# Cusp neighborhood

In mathematics, a cusp neighborhood is defined as a set of points near a cusp.

## Cusp neighborhood for a Riemann surface

The cusp neighborhood for a hyperbolic Riemann surface can be defined in terms of its Fuchsian model.

Suppose that the Fuchsian group G contains a parabolic element g. For example, the element t ∈ SL(2,Z) where

${\displaystyle t(z)={\begin{pmatrix}1&1\\0&1\end{pmatrix}}:z={\frac {1\cdot z+1}{0\cdot z+1}}=z+1}$

is a parabolic element. Note that all parabolic elements of SL(2,C) are conjugate to this element. That is, if g ∈ SL(2,Z) is parabolic, then ${\displaystyle g=h^{-1}th}$ for some h ∈ SL(2,Z).

The set

${\displaystyle U=\{z\in \mathbf {H} :\Im z>1\}}$

where H is the upper half-plane has

${\displaystyle \gamma (U)\cap U=\emptyset }$

for any ${\displaystyle \gamma \in G-\langle g\rangle }$ where ${\displaystyle \langle g\rangle }$ is understood to mean the group generated by g. That is, γ acts properly discontinuously on U. Because of this, it can be seen that the projection of U onto H/G is thus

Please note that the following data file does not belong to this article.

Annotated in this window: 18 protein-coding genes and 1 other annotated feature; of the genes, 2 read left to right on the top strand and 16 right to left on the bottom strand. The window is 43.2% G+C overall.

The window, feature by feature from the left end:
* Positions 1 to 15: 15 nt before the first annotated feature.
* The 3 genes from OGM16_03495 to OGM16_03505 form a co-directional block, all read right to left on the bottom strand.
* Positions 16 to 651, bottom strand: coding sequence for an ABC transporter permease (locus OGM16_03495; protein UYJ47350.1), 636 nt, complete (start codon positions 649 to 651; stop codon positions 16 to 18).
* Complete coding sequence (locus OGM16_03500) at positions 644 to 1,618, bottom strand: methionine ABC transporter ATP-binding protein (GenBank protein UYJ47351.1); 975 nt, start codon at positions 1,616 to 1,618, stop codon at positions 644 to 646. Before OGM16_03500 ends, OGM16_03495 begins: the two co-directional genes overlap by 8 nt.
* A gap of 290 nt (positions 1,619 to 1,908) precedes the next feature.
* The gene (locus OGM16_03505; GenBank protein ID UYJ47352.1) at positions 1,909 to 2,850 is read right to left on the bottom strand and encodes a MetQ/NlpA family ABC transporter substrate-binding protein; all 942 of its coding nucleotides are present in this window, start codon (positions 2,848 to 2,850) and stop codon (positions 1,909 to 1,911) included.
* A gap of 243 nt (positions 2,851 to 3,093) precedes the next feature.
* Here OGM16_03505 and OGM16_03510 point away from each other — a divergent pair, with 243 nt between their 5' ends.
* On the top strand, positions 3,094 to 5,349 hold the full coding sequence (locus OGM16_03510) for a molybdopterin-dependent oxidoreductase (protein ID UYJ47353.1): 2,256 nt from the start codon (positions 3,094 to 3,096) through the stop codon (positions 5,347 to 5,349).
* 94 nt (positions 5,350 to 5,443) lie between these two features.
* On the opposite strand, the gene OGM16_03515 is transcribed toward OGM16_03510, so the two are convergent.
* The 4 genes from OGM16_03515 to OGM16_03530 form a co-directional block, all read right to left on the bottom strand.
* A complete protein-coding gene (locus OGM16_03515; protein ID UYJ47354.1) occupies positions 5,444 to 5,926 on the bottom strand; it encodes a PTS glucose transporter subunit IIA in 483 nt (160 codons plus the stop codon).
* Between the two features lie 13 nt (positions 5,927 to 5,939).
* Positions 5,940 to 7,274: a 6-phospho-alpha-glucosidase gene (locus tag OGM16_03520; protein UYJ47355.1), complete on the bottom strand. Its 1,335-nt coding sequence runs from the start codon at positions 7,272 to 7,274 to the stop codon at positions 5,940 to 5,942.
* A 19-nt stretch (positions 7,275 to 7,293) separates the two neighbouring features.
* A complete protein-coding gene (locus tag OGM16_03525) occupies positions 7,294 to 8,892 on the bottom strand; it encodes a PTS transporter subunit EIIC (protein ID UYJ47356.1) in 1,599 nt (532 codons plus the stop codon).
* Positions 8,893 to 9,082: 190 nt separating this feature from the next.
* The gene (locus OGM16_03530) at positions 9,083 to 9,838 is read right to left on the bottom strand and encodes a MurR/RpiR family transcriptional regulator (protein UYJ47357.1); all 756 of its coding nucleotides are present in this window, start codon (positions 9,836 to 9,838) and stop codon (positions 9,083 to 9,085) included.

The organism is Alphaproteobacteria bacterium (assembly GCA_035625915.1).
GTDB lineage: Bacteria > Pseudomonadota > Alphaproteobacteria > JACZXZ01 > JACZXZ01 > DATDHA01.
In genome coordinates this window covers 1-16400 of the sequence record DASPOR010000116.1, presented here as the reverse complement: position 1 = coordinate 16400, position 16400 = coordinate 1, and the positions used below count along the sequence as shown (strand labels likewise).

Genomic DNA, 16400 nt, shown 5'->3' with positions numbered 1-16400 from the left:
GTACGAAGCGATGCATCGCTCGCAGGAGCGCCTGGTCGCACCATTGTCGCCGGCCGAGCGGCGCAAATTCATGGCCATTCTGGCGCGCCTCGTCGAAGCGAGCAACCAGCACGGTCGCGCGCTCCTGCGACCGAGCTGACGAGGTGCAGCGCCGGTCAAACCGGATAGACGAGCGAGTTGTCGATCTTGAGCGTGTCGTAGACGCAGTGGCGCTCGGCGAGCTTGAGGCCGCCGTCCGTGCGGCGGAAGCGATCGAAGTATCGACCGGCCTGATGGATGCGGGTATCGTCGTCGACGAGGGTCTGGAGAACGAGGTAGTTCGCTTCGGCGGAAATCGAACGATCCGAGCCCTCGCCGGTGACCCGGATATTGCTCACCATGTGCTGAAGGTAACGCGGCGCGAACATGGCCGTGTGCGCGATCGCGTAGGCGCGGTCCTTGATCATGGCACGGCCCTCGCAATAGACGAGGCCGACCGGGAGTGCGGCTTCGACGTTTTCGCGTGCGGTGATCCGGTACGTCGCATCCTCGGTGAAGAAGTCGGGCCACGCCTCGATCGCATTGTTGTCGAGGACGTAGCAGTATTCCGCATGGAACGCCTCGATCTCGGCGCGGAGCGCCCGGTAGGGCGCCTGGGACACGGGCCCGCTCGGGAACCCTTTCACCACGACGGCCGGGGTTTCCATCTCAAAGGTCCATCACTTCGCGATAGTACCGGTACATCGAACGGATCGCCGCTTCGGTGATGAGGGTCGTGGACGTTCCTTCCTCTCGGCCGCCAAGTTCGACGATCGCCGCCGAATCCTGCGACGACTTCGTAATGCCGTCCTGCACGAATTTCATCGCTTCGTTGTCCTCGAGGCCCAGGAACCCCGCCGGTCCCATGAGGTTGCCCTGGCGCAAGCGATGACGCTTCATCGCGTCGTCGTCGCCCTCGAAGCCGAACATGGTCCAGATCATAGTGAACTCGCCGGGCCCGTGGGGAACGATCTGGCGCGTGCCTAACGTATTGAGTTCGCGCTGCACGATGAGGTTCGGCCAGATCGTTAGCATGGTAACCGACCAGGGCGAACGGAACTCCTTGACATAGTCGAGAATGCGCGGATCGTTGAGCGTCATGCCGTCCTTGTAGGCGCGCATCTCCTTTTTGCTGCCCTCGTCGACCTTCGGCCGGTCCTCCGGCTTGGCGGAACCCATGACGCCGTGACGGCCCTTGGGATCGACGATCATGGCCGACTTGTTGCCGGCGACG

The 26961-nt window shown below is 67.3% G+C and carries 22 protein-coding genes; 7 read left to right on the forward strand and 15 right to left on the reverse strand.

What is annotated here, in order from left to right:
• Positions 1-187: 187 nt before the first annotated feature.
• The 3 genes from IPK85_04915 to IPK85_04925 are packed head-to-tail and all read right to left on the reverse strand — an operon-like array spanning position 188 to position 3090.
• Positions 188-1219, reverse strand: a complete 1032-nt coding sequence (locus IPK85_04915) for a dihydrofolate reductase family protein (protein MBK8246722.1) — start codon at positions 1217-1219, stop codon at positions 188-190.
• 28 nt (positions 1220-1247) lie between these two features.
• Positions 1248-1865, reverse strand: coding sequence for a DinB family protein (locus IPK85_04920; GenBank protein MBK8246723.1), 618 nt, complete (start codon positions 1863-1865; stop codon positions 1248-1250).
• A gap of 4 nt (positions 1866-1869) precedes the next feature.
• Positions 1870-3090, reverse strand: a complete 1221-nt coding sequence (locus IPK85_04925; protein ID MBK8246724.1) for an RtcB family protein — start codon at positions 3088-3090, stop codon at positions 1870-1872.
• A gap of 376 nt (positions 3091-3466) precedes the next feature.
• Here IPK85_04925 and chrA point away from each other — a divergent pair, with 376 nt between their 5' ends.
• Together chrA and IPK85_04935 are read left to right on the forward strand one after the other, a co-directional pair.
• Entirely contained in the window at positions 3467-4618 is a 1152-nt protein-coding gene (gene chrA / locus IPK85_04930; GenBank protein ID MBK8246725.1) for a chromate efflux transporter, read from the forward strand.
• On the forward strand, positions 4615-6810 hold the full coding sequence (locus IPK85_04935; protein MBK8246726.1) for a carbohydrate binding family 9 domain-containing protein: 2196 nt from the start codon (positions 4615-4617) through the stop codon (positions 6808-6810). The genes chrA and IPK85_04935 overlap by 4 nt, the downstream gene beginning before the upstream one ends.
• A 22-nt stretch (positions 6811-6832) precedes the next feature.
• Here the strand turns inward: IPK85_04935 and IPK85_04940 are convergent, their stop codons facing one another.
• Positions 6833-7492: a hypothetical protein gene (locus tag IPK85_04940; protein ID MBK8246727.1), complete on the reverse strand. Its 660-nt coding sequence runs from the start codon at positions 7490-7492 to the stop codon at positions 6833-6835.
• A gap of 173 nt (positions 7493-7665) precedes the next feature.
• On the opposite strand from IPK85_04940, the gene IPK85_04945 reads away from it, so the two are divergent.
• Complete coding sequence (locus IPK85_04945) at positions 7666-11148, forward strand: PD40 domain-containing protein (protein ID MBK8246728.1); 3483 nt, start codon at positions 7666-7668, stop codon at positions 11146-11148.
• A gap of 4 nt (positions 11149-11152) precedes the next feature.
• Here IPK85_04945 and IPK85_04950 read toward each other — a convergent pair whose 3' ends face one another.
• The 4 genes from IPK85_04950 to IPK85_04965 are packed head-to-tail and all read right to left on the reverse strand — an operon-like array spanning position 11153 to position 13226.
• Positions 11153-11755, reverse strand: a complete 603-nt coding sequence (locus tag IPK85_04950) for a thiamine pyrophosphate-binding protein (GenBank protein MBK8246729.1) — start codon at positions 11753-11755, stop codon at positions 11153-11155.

${\displaystyle E=U/\langle g\rangle }$.

Here, E is called the neighborhood of the cusp corresponding to g.

Note that the hyperbolic area of E is exactly 1, when computed using the canonical Poincaré metric. This is most easily seen by example: consider the intersection of U defined above with the fundamental domain

${\displaystyle \left\{z\in H:\left|z\right|>1,\,\left|\,{\mbox{Re}}(z)\,\right|<{\frac {1}{2}}\right\}}$

of the modular group, as would be appropriate for the choice of T as the parabolic element. When integrated over the volume element

${\displaystyle d\mu ={\frac {dxdy}{y^{2}}}}$

the result is trivially 1. Areas of all cusp neighborhoods are equal to this, by the invariance of the area under conjugation.